The Federal Housing Administration single-unit approval guidelines are still in the pipeline. This information means that the required information may not be available when you visit the property you want to buy.

On the positive side, you are not responsible for looking for these guidelines regarding the FHA single-unit approval for your condominium purchase. Your lender will take the necessary steps on your behalf.

The lender will most likely find out all the details and answers to the requests about the FHA single-unit approval.

Even though you will not be involved in looking for the information needed, knowing the guidelines followed during the approval process is still helpful.

For that reason, you may take your time to ask the person in charge of the condominium’s Homeowners Association or HOA for more guidance before you decide on a particular property.

Below are the single-unit approval guidelines you need to know. These guidelines involve the following:

FHA single unit approval for the existing construction only

You need to know that single unit approval or SUA is unavailable for new construction.

This includes condominium projects, especially those built in different phases, with some sections already completed while others are still under construction.

Completion of condos

For the approval to occur, the condominium complex of your choice must possess a certificate of occupancy (CO). This particular CO must have been issued at least a year before purchase.

Condominium size

The project regarding the condos must have not less than five single units to qualify for FHA single-unit approval.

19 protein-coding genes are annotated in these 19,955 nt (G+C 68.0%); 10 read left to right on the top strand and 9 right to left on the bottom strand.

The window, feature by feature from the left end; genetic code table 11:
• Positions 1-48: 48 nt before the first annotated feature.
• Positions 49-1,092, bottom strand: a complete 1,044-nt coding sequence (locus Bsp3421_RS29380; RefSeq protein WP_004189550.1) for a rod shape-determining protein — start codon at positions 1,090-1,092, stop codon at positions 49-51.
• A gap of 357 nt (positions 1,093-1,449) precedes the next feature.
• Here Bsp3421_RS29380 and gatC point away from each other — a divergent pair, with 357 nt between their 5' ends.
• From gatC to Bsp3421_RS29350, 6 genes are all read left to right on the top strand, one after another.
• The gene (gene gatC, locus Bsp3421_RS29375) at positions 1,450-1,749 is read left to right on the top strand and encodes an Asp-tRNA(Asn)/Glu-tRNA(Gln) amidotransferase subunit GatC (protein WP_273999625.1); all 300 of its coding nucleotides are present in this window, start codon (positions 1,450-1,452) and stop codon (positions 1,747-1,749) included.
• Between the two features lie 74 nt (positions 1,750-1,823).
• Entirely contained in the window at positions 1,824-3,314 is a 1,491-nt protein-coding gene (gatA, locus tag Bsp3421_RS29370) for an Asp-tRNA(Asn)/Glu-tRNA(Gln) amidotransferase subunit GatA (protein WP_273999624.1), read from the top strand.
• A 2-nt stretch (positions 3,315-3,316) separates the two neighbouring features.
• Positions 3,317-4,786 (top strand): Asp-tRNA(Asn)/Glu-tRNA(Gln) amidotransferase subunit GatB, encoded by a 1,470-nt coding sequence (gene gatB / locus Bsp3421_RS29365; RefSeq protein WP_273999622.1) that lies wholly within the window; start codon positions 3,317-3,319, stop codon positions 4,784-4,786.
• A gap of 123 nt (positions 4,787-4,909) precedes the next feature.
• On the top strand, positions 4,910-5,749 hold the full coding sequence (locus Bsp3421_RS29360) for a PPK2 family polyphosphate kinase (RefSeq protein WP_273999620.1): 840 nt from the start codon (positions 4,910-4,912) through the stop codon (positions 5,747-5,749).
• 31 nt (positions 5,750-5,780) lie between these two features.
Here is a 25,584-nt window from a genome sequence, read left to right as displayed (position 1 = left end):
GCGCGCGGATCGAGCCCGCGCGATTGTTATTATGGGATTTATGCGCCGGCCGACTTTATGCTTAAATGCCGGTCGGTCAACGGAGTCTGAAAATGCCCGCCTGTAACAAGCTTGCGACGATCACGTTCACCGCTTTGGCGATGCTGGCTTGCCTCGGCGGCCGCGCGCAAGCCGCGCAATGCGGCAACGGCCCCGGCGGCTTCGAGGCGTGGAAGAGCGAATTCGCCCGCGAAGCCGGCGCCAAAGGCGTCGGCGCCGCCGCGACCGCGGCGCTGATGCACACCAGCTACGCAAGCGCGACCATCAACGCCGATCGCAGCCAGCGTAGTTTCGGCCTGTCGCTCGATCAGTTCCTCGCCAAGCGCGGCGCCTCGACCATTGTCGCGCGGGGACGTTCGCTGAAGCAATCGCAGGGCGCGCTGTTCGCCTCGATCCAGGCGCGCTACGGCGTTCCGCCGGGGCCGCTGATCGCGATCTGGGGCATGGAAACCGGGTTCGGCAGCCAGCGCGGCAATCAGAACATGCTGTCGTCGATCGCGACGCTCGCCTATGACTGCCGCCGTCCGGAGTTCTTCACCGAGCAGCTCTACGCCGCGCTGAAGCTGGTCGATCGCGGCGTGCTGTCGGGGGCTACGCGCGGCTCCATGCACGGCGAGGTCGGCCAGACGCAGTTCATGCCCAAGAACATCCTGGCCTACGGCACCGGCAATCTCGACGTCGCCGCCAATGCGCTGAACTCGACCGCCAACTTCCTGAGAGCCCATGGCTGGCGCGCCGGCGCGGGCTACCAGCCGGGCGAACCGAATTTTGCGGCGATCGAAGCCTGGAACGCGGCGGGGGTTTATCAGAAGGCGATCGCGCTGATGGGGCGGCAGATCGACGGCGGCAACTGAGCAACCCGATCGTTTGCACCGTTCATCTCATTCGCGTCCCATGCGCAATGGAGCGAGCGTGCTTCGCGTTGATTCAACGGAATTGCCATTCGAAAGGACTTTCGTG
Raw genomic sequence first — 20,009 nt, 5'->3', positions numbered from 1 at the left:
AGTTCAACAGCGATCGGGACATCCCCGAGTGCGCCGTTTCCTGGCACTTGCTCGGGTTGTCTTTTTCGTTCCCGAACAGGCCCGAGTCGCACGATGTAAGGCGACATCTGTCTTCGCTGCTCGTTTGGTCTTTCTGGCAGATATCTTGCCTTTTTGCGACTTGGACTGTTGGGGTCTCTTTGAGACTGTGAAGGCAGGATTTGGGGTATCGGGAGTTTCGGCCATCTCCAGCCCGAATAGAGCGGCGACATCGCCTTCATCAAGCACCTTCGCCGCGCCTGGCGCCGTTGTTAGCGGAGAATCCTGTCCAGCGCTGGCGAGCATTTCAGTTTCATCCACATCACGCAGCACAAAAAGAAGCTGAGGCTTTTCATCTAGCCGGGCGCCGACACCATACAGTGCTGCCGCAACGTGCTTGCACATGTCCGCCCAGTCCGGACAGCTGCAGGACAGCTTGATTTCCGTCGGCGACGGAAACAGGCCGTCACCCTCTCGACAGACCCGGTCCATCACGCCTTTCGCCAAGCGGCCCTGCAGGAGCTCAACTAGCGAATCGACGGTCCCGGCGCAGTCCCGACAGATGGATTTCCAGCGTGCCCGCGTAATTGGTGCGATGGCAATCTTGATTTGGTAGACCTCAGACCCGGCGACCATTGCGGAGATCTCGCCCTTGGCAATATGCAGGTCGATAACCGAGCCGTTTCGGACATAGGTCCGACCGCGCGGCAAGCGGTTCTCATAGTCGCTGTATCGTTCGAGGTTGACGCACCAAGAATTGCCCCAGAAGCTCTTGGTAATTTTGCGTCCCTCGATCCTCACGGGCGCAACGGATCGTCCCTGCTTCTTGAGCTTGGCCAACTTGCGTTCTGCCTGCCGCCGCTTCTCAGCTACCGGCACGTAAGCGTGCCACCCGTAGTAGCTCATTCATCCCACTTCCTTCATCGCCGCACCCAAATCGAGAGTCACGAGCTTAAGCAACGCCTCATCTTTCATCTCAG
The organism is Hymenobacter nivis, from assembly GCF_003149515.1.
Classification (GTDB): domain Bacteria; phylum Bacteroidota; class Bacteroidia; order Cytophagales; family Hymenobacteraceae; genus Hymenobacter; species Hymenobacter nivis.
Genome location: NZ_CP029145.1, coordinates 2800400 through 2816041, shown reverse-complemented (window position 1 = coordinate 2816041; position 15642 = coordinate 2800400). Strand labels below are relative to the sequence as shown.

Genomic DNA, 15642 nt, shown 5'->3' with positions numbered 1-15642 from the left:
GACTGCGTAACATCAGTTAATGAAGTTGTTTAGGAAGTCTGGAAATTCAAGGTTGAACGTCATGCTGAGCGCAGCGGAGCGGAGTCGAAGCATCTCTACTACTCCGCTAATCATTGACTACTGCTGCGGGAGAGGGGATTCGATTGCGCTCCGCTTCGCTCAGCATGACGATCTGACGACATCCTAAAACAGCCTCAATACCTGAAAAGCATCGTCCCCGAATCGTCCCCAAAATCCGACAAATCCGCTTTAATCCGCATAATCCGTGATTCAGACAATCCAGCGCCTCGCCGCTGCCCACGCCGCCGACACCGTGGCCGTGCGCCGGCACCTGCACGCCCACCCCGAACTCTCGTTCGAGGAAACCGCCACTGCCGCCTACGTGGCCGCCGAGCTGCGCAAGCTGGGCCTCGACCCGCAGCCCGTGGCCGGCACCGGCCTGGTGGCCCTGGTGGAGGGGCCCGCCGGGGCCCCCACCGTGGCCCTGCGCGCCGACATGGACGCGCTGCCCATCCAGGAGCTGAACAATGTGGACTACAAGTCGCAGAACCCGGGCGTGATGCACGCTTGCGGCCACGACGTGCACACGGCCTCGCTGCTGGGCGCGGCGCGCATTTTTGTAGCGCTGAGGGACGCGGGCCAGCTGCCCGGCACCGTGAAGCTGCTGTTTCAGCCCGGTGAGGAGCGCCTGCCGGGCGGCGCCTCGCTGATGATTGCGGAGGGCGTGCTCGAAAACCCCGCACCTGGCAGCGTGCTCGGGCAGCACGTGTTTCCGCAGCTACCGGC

Existing FHA loans or FHA concentration

With this guideline, you need to know that no more than 10% or a tenth of the condo complexes units will be financed with Federal Housing Administration loans.

What this means is that in a given condominium project with, let us say, 5-9 units, only two units may qualify for the FHA loans.

Condominium owner-occupancy requirement

This FHA single-unit guideline suggests that at least 50% or half the total units in a condo project must be fully occupied by their real owners and not the renters or tenants.

Condominium individual owner concentration

According to this FHA guideline, the condominium individual owner concentration or the percentage of condominium units owned by a single property owner of a related party should not exceed 10%.

To simplify it, this guideline states that the owner concentration should not exceed one condo unit in a single condominium project with 5-20 units.

Home Owner Association (HOA) delinquencies

This guideline states that no more than 15 of the total units in the condominium project should be 60-plus days late on their condo association dues.

Commercial space restrictions

Up to 35% of the entire building or condo project may be set aside for commercial business. Usually, this space is used for shops, restaurants, or any other type of business.

If commercial entities are included in the ongoing project, the lender must accurately verify that the residential and commercial spaces within a specified building are independently sustainable.

The two entities should not depend on one another financially.

Meeting other Federal Housing Administration requirements

The condominium must pass the appraisal standards and all normal FHA property requirements.

As mentioned earlier, the FHA developed the guidelines to find anything that could strengthen the condo’s value or adversely affect its marketability. In this respect, you should note that single-unit approval cannot be applied to manufactured homes.

As explained in the next section, only the constructed homes using conventional building techniques are eligible for this approval, which must always follow the right steps.

FHA Condominium Single Unit Approval Process